1129 Ridge Avenue looked like your average, ordinary house. Of course, as we all know, ordinary houses often have something else going on beneath. For this house in Pittsburgh, Pennsylvania, that something was a ghost story. The stories told there led many to call this the most haunted house in America. It has been written about and talked about by thousands of people all over the world.
Charles Wright Congelier was a wealthy man from Texas who fell in love with the Pittsburgh area, so much that he picked it as the place to building his new home. 1129 Ridge Avenue was a place of dreams, though it would soon became a place of nightmares. Charles finished construction during the 1860′s, and soon after moved in with his life Lyda and maid Essie.
Not long after the trio moved to the area, Charles began a relationship with Essie. Lyda caught the two in the act, and did what any woman in her position would do: she murdered them with a meat cleaver. Legend says that she whacked Charles in the head when he walked out of the room, before stabbing him a total of 30 times.
A neighbor later visited the house and found Lyda talking to herself and sitting in a rocking chair. Despite trying to talk to her, the woman refused to respond. Finally he decided to walk across the room and confront her, but still she refused to speak. Then he noticed the tiny pink blanket she cradled in her arms. With one touch the blanket flew open, and the head of Essie rolled across the room.
Oddly enough, the story doesn’t say what happened to Lyda. Did she serve time in prison? Or was she (more likely) sent to a mental institution? Instead the story focuses more on what happened later.
The house on Ridge Avenue was rumored to be haunted. No one would ever live there again, and through the years it sat vacant and abandoned. Before long kids began tossing stones at the house, breaking the windows and causing other destruction. No one could even find the courage to walk into the house, though it should have been filled with antiques and valuables.
The house sat empty, but in 1892 it was changed into an apartment house to hold local railroad employees. That didn’t last long though, as workers fled in the middle of the night. They claimed to hear a woman screaming and crying inside. The sounds were too much for them to handle.
Dr. Adolph C. Brunichter purchased the house in 1900 and immediately moved in. The doctor was unmarried and had no children, but he seemed quite friendly. For all intensive purposes it seemed as though he was happy in the haunted house. Then 1901 came.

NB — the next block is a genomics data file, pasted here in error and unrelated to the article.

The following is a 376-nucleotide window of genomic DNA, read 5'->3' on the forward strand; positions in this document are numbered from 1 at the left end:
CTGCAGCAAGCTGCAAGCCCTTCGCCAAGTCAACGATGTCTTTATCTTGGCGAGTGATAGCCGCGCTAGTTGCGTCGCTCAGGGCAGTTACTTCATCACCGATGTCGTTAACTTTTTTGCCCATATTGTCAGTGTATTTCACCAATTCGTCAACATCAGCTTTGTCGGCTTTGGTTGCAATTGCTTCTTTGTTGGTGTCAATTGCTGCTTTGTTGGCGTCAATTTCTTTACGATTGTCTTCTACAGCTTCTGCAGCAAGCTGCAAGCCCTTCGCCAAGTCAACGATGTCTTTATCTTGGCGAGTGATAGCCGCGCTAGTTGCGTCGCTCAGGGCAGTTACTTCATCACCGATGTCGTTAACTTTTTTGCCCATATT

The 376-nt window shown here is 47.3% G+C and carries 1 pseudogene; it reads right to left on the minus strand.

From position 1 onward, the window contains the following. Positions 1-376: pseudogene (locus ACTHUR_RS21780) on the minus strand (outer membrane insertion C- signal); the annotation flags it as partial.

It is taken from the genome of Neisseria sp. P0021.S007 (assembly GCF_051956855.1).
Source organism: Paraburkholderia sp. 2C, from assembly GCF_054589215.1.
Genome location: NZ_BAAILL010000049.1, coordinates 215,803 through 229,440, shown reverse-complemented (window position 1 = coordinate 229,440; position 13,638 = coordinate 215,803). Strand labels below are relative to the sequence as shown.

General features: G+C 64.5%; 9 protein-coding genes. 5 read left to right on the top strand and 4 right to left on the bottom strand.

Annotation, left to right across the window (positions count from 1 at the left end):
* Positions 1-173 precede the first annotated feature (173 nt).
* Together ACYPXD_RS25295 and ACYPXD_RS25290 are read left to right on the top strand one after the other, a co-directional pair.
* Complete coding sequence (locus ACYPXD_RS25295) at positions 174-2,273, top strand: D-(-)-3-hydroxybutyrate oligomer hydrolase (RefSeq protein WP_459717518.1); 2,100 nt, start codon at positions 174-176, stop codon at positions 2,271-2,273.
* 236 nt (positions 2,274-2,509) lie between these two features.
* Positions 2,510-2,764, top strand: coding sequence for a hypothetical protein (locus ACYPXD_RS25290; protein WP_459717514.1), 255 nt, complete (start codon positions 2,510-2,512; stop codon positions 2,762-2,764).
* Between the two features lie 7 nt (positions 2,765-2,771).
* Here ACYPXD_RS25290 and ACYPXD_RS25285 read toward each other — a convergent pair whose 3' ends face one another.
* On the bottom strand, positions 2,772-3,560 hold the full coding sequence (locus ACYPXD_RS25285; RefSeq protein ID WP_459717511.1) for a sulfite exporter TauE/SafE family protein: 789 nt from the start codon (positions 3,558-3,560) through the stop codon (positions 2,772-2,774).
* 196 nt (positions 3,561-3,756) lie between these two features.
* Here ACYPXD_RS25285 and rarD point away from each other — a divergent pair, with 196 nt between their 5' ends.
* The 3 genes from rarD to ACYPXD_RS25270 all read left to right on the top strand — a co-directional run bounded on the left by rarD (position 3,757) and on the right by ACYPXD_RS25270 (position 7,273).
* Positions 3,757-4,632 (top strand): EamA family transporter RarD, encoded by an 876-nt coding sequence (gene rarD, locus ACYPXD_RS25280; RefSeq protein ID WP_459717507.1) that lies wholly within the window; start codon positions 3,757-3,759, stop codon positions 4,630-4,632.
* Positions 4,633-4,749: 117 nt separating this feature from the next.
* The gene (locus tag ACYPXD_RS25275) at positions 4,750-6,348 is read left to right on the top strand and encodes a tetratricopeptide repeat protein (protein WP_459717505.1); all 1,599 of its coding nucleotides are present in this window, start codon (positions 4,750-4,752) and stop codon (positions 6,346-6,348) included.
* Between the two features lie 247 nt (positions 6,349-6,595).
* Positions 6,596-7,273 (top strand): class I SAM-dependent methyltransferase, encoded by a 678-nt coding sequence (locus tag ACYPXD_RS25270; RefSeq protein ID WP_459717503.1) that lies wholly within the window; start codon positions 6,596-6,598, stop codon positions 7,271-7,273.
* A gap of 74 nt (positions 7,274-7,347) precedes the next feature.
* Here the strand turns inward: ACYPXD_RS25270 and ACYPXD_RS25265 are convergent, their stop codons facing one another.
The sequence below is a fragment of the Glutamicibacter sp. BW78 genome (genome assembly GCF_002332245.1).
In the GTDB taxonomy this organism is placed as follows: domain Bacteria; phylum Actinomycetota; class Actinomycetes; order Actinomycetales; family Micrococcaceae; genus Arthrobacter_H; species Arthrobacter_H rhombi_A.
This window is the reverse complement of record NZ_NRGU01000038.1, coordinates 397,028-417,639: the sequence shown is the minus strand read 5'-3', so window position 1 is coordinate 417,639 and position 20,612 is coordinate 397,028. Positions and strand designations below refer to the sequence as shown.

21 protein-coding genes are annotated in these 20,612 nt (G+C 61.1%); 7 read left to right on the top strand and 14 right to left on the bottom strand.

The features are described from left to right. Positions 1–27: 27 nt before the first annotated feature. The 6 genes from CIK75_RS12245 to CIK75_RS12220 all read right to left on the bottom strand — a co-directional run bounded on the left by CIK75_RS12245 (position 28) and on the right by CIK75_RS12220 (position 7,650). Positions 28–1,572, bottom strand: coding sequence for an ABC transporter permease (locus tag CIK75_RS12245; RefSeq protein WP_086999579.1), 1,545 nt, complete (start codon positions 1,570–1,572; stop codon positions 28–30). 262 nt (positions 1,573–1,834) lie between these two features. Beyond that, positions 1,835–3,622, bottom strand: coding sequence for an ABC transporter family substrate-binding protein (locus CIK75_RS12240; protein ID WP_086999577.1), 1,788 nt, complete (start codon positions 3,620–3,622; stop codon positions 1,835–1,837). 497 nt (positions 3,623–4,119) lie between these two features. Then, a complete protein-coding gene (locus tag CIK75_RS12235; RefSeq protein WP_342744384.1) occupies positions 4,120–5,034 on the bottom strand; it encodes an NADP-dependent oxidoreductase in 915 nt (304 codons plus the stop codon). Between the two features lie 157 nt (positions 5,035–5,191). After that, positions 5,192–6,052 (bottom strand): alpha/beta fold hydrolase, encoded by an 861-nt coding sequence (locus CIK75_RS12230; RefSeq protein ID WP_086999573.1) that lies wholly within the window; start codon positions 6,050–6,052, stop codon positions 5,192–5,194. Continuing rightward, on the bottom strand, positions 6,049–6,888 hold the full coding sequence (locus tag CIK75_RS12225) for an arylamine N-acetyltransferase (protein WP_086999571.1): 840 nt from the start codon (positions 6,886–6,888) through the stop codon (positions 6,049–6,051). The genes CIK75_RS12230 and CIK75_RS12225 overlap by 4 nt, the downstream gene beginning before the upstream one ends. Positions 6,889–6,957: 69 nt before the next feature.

Less than a year after moving into the house, neighbors heard someone screaming inside. They rushed inside to look, only to find a red flash occur inside, and the ground shake as though an earthquake was shaking the area. At the same time the glass inside the windows shattered.
Police were called to the scene where they found a fairly gruesome site. The basement of the house held decomposing bodies, and several headless women. Locals claimed that he was performing cruel and sadistic experiments on women, trying to find ways to keep them alive after their heads were removed. It appeared as though he succeeded in a few cases. Authorities began a search for the cruel doctor, but he had disappeared and the house was empty again.
Once again plans were made to turn the home into an apartment community, this time for employees of the Equitable Gas Company. Those living there heard a few strange things, but never reacted to them. Then workers discovered the bodies of two employees in the basement. One had a wood stake through the middle of his body, and the other had been hanged from the ceiling beams.
Two strange things happened during the 1920s that led to more stories and fear of the Ridge Avenue house. The first was that Thomas Edison arrived, and claimed to feel strange things inside the house. Later the police believed they had found the missing doctor. The man in police custody told them everything about his activities in the house including admitting to murdering and torturing several minutes. Despite the confession the police could find no proof, and released him. He once again disappeared.
Not long after his release, a nearby gas storage facility exploded. The explosion destroyed everything in the nearby vicinity, and damages could be seen as far away as 20 miles. The house at Ridge Avenue completely vanished without a trace.
Though the story itself is strange, there are indications that it was little more than a story. One woman who died in the explosion was actually named Marie Congelier, but she was of no relation to the family that once owned the house. In fact, there is no proof that there ever was a Lyda or Charles, or even an Essie.
Marie Congelier was a member of the actual Congelier family who built the house at 1129 Ridge Avenue, but this family finished the work in the 1880′s. This same family continued to own the house until Marie was killed in the explosion, and the house was not destroyed. It was actually torn down by the city during the expansion of the highway.
Though this ghost story has stood the tests of time, it is clear that it is little more than just a story.